Advice
    Participant

    I’m with Art here. They miss a lot but they can also pick up something that makes you money. While it’s true that the PROs don’t accept Tunesat detections for proof of broadcast, a detection can have you go back to the library and see why you never saw a cue sheet, got paid, etc. Tunesat picked on a significant network placement for me for which I never got an ASCAP cue sheet. I contacted the library who in turn contacted the client who made a cue sheet correction. It turned out that my track was a last minute substitution and they had forgotton to fix it on the cue sheet.

    It’s true that 50 tracks isn’t much but heck, that’s for free. It’s also true that the paid options are way too expensive for anyone who is not managing a very large catalog with a lot of revenue involved such as it might be for a library.

    in reply to: That Pitch #43596
    Advice
    Participant

    Full disclosure, I know nothing about this company.

    It seems to me that music supervisors, libraries, and video content creators already live in a mega saturated market full of places to get music. And there’s certianly no shortage of sites out there to “help people get their music into the right hands”. And music libraries don’t have exactly struggle to find music.

    This is not a rant against anyone who charges, the so called “pay to play”. I hate that term and I do still work with one company I respect (don’t ask which one please).

    But I believe the best placement strategy is work directly with good music libraries. They have the contacts and connections. If you can find out what they are most looking for and that suits your style, that gives the best chances. A music library can pitch your track to many clients over many years. A one-time brief for one placement is just that. And just because your track is on some website, doesn’t mean anyone will ever hear it.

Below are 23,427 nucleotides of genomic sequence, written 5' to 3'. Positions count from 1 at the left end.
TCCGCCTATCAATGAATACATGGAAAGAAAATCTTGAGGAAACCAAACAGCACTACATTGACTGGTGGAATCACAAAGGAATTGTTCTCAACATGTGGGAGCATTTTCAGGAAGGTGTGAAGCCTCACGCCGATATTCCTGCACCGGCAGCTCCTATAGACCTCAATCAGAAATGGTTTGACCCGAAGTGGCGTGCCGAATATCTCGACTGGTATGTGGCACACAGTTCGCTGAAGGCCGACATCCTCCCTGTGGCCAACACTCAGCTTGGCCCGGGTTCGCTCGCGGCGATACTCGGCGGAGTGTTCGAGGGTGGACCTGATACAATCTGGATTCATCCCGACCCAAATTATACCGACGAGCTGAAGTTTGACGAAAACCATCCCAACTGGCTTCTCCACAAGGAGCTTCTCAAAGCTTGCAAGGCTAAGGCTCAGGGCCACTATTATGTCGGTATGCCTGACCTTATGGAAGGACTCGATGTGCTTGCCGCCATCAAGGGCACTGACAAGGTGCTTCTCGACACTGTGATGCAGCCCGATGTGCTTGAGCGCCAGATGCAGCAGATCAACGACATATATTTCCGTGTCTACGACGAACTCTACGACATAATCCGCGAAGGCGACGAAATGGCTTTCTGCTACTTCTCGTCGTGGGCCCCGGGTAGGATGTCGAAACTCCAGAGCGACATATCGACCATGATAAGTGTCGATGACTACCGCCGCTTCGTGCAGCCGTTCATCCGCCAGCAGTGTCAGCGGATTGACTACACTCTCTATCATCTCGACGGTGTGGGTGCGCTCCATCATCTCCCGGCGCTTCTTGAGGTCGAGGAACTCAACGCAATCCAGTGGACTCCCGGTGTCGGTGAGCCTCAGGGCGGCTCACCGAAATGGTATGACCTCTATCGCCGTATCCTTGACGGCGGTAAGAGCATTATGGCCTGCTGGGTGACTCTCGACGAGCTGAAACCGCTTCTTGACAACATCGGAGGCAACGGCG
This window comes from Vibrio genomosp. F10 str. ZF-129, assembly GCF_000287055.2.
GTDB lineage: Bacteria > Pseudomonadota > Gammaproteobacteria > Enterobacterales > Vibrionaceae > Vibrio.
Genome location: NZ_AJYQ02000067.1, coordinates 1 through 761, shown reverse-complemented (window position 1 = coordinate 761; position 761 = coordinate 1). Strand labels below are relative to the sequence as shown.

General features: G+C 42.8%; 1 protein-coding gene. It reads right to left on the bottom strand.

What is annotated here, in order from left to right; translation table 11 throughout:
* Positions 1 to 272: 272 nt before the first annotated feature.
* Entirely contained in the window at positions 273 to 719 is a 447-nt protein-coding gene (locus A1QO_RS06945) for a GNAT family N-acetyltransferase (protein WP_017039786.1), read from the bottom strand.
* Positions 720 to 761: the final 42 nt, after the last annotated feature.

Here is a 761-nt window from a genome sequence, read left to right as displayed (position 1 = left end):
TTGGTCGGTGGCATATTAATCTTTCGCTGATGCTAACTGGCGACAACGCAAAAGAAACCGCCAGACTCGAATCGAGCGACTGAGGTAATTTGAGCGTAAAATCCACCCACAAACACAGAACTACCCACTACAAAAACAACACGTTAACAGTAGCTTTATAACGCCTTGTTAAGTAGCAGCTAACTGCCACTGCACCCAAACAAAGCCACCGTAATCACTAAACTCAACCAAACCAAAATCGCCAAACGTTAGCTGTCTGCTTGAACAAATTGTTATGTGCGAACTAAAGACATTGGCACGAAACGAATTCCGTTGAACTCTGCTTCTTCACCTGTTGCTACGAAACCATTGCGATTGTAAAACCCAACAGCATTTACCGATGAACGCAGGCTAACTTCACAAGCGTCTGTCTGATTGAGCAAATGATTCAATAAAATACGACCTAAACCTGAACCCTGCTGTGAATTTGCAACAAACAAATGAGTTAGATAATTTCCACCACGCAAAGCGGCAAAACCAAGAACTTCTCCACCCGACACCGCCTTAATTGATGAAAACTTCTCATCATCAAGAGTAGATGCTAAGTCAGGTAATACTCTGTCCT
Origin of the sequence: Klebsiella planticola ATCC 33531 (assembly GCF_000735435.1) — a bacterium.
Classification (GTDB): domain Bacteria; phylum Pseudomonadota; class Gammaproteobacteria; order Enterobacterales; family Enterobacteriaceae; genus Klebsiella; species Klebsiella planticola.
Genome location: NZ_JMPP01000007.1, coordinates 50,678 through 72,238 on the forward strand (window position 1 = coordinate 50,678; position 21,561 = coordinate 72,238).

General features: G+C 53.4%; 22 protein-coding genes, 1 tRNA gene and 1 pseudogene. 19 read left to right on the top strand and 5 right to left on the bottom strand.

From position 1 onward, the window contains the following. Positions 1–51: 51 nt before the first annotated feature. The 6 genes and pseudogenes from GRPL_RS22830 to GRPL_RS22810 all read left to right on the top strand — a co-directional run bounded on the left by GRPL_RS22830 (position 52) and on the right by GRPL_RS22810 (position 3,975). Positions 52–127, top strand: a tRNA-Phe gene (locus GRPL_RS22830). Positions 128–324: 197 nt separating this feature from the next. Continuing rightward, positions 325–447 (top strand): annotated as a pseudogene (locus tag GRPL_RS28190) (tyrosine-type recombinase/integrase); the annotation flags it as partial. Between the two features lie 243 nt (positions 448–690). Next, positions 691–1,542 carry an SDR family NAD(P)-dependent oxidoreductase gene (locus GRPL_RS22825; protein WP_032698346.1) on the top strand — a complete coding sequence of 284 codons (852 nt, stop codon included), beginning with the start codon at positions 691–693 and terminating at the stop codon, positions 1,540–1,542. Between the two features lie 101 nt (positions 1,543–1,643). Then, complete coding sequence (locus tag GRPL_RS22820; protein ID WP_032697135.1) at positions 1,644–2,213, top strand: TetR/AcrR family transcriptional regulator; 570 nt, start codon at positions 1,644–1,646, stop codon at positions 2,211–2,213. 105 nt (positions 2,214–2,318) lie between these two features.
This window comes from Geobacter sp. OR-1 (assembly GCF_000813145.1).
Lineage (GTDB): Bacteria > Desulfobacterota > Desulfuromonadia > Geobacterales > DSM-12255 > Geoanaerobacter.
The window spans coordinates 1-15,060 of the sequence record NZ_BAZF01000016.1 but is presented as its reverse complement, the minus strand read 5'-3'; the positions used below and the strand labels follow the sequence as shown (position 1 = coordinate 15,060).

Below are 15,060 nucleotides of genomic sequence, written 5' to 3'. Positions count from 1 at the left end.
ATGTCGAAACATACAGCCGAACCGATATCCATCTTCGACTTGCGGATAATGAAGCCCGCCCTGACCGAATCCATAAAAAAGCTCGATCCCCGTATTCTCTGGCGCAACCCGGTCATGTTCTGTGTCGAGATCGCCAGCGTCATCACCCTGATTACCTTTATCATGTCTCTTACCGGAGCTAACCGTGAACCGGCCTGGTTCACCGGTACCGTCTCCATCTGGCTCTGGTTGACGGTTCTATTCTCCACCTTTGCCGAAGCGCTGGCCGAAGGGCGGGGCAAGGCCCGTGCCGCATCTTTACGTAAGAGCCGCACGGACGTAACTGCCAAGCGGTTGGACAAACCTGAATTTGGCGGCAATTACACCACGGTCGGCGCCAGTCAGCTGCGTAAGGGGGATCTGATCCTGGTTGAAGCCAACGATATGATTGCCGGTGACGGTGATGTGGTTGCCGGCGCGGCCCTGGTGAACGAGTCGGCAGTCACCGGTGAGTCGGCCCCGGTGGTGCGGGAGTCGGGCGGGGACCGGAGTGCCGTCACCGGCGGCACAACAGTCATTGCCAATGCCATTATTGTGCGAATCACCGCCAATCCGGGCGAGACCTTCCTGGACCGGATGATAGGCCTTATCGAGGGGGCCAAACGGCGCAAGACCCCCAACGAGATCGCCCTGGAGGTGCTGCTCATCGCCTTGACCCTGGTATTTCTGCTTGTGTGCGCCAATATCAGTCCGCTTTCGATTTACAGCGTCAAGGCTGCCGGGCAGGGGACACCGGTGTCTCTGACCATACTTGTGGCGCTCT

JMHO

    in reply to: What Genre of Library Music Sells The Best? #43595
    Advice
    Participant

    I have to agree with what’s been said in that it has to be something you enjoy doing or you won’t be good at and probably lose interest. So pick a style that you hear regularly on TV shows and know you could excel at and go for it.

    in reply to: Is my music website a liability? #43434
    Advice
    Participant

    I like Bandzoogle for musician/composer websites since they have tons of templates and make putting up links to songs very easy. It runs around $19.95 a month (If I recall) to include email with your domain as well. I don’t know if that’s within your budget.

    Unlike Art, I have no interest in actually selling music on my site. I just want it represent who I am and samples of my work. Interestingly, I never use it to send song links to libraries or sups. For that I use Disco. I find it quicker and easier to customize playlists for that purpose with Disco. Soundcloud works as well but has issues with piracy and running ads.

    Advice
    Participant

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    Advice
    Participant

    BMAT’s website is pretty annoying and a turn off. You can’t get any information without going through a sales lead generation thing. They really have to simplify things to “What do you do and how much do you charge?” I understand that for big publishers, a personalized quote may be needed. But in general, the site is a sales & marketing disaster (not said meanly, just honesty). I wonder how many visitors leave right away because they can’t figure out anything from the website. BMAT may have great services, I don’t know. But MHO is you have change your web presence to get anywhere. I could be wrong there, I know. PS I am not in the website development business, not selling anything.